Spenserian stanza

verse form created by Edmund Spenser

The Spenserian stanza is a fixed verse form invented by Edmund Spenser for his epic poem The Faerie Queene.[1] Each stanza contains nine lines in total. The first eight lines are in iambic pentameter, that is consist of ten syllables, followed by a single alexandrine line in iambic hexameter, that is are made up of twelve syllables.[2] The rhyme scheme of these lines is "a-b-a-b-b-c-b-c-c."[3]

Edmund Spenser, English Renaissance poet and author of The Fairie Queene

Many poets used the stanza after Spenser, for example Lord Byron (Chlide Harold's Pilgrimage), Percy Bysshe Shelley (Adonais), John Keats (The Eve of St. Agnes)[4] and Alfred Tennyson (The Lotos-Eaters). Spenserian stanza remained a typical English form and it was never much popular outside England. Only few poets employed it in Central Europe, for example Juliusz Słowacki,[5] Jan Kasprowicz and Jaroslav Vrchlický.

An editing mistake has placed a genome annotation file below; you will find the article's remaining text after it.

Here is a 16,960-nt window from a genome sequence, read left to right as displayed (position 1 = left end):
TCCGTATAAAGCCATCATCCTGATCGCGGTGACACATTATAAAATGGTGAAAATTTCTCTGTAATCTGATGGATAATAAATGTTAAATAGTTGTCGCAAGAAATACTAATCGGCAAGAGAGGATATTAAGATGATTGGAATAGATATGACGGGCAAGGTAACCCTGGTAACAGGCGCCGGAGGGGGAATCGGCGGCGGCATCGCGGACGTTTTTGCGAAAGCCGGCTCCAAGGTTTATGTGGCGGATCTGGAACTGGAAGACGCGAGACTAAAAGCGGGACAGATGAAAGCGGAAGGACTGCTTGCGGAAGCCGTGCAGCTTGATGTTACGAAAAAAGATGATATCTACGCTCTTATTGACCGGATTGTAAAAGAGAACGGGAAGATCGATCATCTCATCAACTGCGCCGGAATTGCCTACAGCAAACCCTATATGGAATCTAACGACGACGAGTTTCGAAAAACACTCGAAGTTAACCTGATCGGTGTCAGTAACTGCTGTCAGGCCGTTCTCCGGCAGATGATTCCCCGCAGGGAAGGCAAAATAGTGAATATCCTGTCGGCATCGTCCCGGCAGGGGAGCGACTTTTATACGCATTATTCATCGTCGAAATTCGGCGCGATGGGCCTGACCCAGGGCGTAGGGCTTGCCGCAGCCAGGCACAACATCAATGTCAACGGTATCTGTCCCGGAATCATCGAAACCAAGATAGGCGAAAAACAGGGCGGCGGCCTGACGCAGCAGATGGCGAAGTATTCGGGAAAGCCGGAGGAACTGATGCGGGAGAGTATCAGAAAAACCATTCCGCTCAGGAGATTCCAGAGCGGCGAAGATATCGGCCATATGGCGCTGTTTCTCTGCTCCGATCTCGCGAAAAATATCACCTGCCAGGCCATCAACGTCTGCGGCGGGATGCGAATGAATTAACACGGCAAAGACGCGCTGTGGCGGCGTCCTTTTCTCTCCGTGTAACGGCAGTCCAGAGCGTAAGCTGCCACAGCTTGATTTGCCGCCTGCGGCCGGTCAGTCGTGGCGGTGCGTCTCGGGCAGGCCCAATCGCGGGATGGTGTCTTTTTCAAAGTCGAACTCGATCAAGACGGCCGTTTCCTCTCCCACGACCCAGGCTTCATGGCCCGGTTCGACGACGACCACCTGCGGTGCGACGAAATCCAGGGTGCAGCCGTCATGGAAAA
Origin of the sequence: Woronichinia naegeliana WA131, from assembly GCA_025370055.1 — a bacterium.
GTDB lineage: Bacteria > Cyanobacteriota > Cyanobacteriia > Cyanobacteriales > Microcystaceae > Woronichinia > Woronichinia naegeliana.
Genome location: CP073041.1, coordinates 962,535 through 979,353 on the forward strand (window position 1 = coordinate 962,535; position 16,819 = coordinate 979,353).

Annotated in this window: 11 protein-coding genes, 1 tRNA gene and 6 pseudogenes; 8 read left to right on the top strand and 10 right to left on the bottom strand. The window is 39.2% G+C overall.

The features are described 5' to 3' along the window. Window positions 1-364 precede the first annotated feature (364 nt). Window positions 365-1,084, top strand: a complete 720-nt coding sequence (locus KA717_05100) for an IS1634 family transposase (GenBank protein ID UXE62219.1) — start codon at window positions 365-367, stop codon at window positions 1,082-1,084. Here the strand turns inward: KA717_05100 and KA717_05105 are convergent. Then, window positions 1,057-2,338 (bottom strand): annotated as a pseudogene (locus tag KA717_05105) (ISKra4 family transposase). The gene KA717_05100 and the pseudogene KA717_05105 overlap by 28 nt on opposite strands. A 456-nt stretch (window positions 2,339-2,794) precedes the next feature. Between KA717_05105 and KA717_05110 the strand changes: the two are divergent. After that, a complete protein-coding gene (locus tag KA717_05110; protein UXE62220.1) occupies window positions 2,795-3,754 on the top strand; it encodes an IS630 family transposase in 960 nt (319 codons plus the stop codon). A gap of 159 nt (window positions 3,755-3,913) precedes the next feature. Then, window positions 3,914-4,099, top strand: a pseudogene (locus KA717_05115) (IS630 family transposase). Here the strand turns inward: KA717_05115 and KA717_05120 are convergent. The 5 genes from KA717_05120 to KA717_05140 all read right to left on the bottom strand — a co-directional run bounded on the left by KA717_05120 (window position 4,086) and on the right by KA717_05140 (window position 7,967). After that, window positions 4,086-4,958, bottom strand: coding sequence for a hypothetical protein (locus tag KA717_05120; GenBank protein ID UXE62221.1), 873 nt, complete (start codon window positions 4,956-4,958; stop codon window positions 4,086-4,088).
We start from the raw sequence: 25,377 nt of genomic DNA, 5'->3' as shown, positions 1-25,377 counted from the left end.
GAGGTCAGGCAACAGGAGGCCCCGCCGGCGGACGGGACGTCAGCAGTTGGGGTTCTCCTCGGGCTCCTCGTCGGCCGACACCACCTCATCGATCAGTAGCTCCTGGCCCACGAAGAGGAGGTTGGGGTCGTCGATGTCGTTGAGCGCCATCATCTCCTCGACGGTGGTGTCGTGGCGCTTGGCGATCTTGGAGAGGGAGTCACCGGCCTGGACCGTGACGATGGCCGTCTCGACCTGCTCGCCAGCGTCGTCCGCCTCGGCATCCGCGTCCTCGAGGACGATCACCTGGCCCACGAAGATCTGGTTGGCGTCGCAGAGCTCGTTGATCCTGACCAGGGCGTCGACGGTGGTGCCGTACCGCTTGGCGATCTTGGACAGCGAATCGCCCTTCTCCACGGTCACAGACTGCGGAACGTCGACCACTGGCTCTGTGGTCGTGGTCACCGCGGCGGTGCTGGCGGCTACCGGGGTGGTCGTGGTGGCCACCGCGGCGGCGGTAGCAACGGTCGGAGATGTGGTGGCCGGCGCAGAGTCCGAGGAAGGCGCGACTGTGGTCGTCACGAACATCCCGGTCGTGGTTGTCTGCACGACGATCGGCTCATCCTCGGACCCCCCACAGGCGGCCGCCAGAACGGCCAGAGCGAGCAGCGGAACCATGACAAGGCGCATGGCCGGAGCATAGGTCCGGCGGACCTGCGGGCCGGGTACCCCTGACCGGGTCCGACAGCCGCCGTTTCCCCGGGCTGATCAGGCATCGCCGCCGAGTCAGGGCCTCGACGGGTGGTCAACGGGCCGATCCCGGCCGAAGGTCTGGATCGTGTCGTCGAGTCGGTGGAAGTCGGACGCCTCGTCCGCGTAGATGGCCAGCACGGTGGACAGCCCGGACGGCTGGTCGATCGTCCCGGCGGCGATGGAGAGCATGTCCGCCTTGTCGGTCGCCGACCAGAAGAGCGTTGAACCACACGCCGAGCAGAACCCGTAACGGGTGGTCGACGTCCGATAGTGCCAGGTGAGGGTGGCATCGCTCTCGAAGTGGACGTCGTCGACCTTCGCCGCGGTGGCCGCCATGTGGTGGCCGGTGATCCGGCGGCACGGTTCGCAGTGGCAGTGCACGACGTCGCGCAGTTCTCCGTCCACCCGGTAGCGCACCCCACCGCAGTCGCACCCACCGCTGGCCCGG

References change

  1. "Spenserian stanza". The Free Dictionary/Farlex. Retrieved 8 March 2016.
  2. Joseph Berg Esenwein, Mary Eleanor Roberts, The Art of Versification. Revised Edition, Springfield 1921, p. 113.
  3. Cara Batema. "How to Write a Spenserian Poem". Hearst Seattle Media, LLC. Retrieved 8 March 2016.
  4. Spenserian Stanza at Encyclopaedia Britannica.
  5. Wiktor Jarosław Darasz, Mały przewodnik po wierszu polskim, Kraków 2003, p. 152.